By Scott Ross
A tantalizing enigma, like its writer/director and star. Compromised as much as any Orson Welles production, by budget, sound problems — how that must have maddened him! — and lack of adequate post-production facilities, yet Mr. Arkadin is, with Citizen Kane, one of Welles’ two most perfectly entertaining movies. It was released in several versions, depending on the region, and Welles’ elaborate flashback structure was entirely absent in at least one of them. But if you’re a Welles aficionado, as I am, the recent, three-disc boxed set from Criterion provides a means of piecing it all (or mostly) together. If you watch the two, truncated, versions of the movie first and then the “comprehensive” edition stitched together by Criterion, you find each reflecting on, and enriching, the others. Although Criterion is, quite rightly, at pains to point out that there can be no definitive version without Welles, the final disc is probably as fine a representation of his intentions as we’re ever likely to get.
The narrative arc is a bit too close to that of Citizen Kane (third-party reporter investigating the life of the central figure) for true originality, and the budgetary poverty of the thing is written all over it. But it’s beautifully written — the “novelization” is included in the package, as signed by Welles, who always maintained “some hack” wrote it — with a superb gallery of rich characterizations buoying up the enterprise.
Chief among these pleasures is Michael Redgrave’s marvelous turn as the Polish antiques dealer, the splendidly named Burgomil Trebitsch. It’s a queen-y role — one Welles could not have gotten away with under prevailing Production Code censorship — but not offensively so, either in its conception by Welles (himself recently the recipient of some, not unwarranted, sexual speculation) nor by the nominally bisexual Redgrave, who has a high time of it with his hair net and his oddly sweet, if seedy, charm.
The most moving of the vignettes is the one with Katina Paxinou as Sophie, as mysterious in her way as Arkadin himself, if more notably vulnerable.
Suzanne Flon is nearly as affecting, in a subtler and cheerful manner, as the Baroness Nagel; even in her impoverished state, she has ethics. (Although it doesn’t matter; Arkadin gets from her exactly what he wants anyway.)
ethics. (Although it doesn’t matter; Arkadin gets from her exactly what he wants anyway.) Mischa Auer shows up too, in a curious, and slightly gruesome, flea circus sequence. Oddly, his voice on the soundtrack (like that of the murder victim at the beginning of the movie) is clearly Welles’. I don’t know, or no longer remember, why Orson re-dubbed Auer’s lines here, as he did with Robert Coote’s Roderigo in his 1952 Othello, and Criterion offers no explanation.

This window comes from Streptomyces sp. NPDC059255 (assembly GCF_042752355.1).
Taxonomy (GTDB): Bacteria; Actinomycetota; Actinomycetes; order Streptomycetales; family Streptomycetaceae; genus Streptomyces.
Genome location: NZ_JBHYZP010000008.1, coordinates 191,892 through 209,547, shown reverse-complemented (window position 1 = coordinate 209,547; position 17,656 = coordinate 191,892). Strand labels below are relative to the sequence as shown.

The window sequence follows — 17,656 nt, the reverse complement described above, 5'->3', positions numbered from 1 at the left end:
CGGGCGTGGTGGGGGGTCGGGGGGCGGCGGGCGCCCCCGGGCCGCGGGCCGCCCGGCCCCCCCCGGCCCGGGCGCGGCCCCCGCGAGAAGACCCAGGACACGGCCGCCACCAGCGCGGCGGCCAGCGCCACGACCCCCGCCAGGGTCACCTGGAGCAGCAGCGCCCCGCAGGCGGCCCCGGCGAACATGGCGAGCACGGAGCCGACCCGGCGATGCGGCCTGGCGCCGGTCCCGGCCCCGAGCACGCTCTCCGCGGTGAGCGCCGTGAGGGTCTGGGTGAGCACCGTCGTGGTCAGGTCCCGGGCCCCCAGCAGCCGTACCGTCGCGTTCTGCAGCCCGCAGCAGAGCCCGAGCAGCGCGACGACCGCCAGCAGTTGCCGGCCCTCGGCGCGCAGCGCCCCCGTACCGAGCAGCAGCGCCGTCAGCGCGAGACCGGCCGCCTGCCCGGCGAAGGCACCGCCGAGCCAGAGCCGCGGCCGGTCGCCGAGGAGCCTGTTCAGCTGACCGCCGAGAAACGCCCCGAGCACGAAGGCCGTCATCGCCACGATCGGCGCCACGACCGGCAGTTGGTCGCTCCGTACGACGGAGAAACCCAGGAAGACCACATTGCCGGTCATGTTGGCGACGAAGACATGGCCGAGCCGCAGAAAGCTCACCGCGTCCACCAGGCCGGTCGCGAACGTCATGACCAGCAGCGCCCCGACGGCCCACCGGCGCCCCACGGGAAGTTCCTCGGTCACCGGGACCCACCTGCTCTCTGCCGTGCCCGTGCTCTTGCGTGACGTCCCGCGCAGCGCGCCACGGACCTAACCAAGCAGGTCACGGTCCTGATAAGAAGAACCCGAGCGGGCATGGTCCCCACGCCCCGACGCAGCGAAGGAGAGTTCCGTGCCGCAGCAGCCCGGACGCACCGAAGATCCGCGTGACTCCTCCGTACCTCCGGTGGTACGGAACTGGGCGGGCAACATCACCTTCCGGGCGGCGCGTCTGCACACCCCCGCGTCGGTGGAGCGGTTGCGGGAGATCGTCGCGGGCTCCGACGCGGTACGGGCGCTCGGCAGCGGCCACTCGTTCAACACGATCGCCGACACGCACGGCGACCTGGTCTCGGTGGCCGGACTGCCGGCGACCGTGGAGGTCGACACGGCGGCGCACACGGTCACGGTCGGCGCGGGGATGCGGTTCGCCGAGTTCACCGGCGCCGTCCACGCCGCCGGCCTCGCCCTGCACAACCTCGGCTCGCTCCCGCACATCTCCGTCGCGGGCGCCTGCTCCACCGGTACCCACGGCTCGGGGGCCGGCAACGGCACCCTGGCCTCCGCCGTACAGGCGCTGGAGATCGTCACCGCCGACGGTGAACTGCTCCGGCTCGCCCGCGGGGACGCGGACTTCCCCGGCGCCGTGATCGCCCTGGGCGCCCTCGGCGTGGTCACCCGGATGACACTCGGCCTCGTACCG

Akim Tamiroff, who was to return to the Welles fold as the memorably comic villain Grandi in Orson’s 1958 Touch of Evil, gives a superb performance as the dying ex-con Zouk, the final piece of the Arkadin puzzle, and the last to be eliminated by the fiercely private multi-millionaire. Tamiroff is so good, especially when working with Welles, that one is constantly asking why he is not more widely known, and revered, as a character actor. Whinnying, screeching, conniving, less afraid of violent death than of missing his final Christmas goose, his is an unforgettable presence in the movie.
Arkadin himself is essentially a supporting role, even an extended cameo, played by Welles himself in his deliciously plummy style, but his presence hangs over the whole thing like a malevolent fog.
As to Arkadin’s famous toast “to character”: It has since become something of a by-word among Welles critics, who — fatuously — see in it a confession as revealing of the filmmaker as of the character he’s playing.
Do they also believe Welles thought he was Basil Zaharoff? It’s a fictional character, you idiots.
“Now I’m going to tell you about a scorpion. This scorpion wanted to cross a river, so he asked a frog to carry him. ‘No,’ said the frog, ‘No thank you. If I let you on my back you may sting me, and the sting of the scorpion is death.’ ‘Now where,’ asked the scorpion, ‘is the logic of that?’ For scorpions would try to be logical. ‘If I sting you, you will die, I will drown.’ So the frog was convinced to allow the scorpion on his back. But, just in the middle of the river, he felt a terrible pain and realized that, after all, the scorpion had stung him. ‘Logic!’ cried the dying frog as he started under, taking the scorpion down with him. ‘There is no logic in this!’ ‘I know,’ said the scorpion, ‘but I can’t help it. It’s my character.’ Let’s drink to character.”
All other text copyright 2013 by Scott Ross